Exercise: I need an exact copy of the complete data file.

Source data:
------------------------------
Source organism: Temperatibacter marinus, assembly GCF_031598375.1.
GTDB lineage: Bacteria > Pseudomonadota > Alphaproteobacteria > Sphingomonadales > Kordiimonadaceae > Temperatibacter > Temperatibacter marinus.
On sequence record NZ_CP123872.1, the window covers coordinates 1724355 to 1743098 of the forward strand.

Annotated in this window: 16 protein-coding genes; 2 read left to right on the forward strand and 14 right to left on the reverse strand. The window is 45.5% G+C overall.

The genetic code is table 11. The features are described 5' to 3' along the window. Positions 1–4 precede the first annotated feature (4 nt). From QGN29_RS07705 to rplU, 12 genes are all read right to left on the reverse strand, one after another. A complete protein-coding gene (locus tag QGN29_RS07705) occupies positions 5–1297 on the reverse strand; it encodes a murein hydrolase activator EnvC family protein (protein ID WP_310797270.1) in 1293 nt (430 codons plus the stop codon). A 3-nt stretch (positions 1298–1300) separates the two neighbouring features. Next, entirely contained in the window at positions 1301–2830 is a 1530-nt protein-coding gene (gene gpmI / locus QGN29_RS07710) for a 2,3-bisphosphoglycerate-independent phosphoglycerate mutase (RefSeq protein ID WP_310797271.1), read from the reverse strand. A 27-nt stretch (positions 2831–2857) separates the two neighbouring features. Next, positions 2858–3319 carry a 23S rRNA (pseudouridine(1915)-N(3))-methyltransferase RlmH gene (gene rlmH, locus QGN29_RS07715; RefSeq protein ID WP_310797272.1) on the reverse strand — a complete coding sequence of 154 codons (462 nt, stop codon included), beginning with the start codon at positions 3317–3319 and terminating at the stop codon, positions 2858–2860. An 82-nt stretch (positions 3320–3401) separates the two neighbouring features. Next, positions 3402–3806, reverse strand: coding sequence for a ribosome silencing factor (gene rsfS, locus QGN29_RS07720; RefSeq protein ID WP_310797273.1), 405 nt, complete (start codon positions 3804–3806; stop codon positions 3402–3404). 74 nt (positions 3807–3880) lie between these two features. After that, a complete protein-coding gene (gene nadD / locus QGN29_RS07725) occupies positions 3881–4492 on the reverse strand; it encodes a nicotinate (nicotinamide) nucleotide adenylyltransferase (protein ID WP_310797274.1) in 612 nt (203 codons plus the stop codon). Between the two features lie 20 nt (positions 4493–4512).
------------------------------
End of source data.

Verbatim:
Source organism: Temperatibacter marinus, assembly GCF_031598375.1.
GTDB lineage: Bacteria > Pseudomonadota > Alphaproteobacteria > Sphingomonadales > Kordiimonadaceae > Temperatibacter > Temperatibacter marinus.
On sequence record NZ_CP123872.1, the window covers coordinates 1724355 to 1743098 of the forward strand.

Annotated in this window: 16 protein-coding genes; 2 read left to right on the forward strand and 14 right to left on the reverse strand. The window is 45.5% G+C overall.

The genetic code is table 11. The features are described 5' to 3' along the window. Positions 1–4 precede the first annotated feature (4 nt). From QGN29_RS07705 to rplU, 12 genes are all read right to left on the reverse strand, one after another. A complete protein-coding gene (locus tag QGN29_RS07705) occupies positions 5–1297 on the reverse strand; it encodes a murein hydrolase activator EnvC family protein (protein ID WP_310797270.1) in 1293 nt (430 codons plus the stop codon). A 3-nt stretch (positions 1298–1300) separates the two neighbouring features. Next, entirely contained in the window at positions 1301–2830 is a 1530-nt protein-coding gene (gene gpmI / locus QGN29_RS07710) for a 2,3-bisphosphoglycerate-independent phosphoglycerate mutase (RefSeq protein ID WP_310797271.1), read from the reverse strand. A 27-nt stretch (positions 2831–2857) separates the two neighbouring features. Next, positions 2858–3319 carry a 23S rRNA (pseudouridine(1915)-N(3))-methyltransferase RlmH gene (gene rlmH, locus QGN29_RS07715; RefSeq protein ID WP_310797272.1) on the reverse strand — a complete coding sequence of 154 codons (462 nt, stop codon included), beginning with the start codon at positions 3317–3319 and terminating at the stop codon, positions 2858–2860. An 82-nt stretch (positions 3320–3401) separates the two neighbouring features. Next, positions 3402–3806, reverse strand: coding sequence for a ribosome silencing factor (gene rsfS, locus QGN29_RS07720; RefSeq protein ID WP_310797273.1), 405 nt, complete (start codon positions 3804–3806; stop codon positions 3402–3404). 74 nt (positions 3807–3880) lie between these two features. After that, a complete protein-coding gene (gene nadD / locus QGN29_RS07725) occupies positions 3881–4492 on the reverse strand; it encodes a nicotinate (nicotinamide) nucleotide adenylyltransferase (protein ID WP_310797274.1) in 612 nt (203 codons plus the stop codon). Between the two features lie 20 nt (positions 4493–4512).